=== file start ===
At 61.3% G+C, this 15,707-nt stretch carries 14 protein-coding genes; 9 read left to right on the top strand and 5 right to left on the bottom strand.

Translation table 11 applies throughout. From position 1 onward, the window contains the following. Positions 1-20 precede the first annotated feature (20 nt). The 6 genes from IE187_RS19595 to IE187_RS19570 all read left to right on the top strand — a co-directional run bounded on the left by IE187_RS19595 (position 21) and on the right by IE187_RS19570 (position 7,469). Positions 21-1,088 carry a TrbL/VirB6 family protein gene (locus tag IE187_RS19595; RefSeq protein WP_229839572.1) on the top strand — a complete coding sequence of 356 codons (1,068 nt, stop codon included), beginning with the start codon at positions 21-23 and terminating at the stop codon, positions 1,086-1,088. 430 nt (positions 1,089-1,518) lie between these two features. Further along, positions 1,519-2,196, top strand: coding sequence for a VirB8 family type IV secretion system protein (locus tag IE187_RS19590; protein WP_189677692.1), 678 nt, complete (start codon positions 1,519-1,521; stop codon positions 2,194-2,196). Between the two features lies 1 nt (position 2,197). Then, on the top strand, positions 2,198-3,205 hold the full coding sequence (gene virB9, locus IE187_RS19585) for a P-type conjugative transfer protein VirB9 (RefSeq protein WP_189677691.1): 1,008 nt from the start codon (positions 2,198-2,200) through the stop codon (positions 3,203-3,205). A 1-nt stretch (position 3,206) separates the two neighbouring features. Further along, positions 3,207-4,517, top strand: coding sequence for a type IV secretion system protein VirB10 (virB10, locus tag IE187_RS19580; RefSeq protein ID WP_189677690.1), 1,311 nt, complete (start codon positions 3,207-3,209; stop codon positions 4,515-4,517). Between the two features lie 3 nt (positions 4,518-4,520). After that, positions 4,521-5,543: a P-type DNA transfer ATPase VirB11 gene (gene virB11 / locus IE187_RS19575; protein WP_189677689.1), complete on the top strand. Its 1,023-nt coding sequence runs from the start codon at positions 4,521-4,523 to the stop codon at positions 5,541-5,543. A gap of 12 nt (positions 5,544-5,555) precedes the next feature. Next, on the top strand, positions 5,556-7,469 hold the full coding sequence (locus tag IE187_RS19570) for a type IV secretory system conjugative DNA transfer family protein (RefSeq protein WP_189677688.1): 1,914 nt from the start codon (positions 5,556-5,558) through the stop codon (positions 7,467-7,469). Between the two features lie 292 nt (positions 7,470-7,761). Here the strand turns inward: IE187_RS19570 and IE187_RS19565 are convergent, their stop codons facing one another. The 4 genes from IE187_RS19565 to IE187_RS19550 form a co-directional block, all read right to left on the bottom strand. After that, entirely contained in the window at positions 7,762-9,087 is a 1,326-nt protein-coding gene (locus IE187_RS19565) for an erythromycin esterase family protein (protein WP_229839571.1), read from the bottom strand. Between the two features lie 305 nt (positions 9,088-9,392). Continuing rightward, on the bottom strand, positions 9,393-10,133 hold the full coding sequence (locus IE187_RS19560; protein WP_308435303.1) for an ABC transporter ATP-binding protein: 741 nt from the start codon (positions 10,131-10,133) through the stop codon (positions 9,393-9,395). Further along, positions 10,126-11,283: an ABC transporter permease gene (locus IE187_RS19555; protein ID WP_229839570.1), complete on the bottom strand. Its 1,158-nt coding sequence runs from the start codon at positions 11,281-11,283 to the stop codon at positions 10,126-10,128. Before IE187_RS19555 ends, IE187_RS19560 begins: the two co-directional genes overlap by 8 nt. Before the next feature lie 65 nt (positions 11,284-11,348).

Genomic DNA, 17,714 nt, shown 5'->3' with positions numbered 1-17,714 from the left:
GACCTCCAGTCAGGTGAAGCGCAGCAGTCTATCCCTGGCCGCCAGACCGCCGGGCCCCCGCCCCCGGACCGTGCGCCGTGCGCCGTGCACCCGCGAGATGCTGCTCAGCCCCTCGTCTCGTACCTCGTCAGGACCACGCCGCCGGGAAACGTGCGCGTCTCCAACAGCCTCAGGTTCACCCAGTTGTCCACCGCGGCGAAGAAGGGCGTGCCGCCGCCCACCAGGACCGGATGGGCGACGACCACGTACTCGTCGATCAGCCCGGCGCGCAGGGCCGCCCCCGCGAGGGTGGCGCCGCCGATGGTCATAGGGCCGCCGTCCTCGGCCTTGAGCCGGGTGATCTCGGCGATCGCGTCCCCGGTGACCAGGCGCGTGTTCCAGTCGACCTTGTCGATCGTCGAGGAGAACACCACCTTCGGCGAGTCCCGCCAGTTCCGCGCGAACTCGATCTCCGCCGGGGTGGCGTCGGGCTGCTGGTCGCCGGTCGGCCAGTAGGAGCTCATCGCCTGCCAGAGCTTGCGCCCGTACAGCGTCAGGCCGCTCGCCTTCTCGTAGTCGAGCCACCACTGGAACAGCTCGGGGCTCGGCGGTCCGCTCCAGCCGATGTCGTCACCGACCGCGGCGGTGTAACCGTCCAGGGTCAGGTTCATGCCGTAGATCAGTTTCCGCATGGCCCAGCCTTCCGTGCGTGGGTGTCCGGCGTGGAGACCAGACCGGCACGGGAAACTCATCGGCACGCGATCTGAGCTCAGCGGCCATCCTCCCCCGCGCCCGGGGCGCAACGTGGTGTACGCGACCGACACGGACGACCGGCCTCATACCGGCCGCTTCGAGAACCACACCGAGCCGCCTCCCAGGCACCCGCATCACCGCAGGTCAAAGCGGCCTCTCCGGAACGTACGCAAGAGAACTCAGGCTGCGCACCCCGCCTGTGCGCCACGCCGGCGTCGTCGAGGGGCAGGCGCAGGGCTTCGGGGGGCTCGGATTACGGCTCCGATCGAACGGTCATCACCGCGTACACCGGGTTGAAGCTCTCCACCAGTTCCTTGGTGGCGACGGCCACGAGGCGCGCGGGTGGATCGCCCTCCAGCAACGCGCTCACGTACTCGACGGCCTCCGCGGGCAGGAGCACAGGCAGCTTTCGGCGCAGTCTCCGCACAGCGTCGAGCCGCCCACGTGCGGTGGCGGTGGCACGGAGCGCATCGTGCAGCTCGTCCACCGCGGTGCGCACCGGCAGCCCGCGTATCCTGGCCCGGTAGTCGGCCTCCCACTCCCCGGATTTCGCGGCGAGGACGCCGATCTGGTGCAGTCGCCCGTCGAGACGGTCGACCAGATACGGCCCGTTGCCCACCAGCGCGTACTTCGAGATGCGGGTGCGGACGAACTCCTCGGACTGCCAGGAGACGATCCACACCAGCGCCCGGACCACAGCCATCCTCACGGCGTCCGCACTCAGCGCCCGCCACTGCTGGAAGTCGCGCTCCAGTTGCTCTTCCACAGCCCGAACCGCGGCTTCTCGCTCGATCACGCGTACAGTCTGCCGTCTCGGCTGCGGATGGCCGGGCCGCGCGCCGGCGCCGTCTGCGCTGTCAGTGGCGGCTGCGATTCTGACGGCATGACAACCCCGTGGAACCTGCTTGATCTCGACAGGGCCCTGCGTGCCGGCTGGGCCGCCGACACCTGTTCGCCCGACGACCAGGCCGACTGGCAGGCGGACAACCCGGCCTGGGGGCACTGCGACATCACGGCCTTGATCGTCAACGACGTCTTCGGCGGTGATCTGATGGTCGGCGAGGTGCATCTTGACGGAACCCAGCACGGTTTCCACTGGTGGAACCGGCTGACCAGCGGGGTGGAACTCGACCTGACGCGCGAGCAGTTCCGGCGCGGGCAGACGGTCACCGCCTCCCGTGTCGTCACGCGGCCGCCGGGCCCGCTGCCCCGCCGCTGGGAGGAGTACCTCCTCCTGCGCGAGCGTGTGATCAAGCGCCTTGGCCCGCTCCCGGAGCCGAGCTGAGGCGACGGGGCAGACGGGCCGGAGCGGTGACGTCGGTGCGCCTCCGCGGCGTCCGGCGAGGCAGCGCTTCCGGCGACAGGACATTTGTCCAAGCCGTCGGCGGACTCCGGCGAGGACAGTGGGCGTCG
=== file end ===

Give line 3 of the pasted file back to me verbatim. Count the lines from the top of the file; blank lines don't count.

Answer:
Genomic DNA, 17,714 nt, shown 5'->3' with positions numbered 1-17,714 from the left: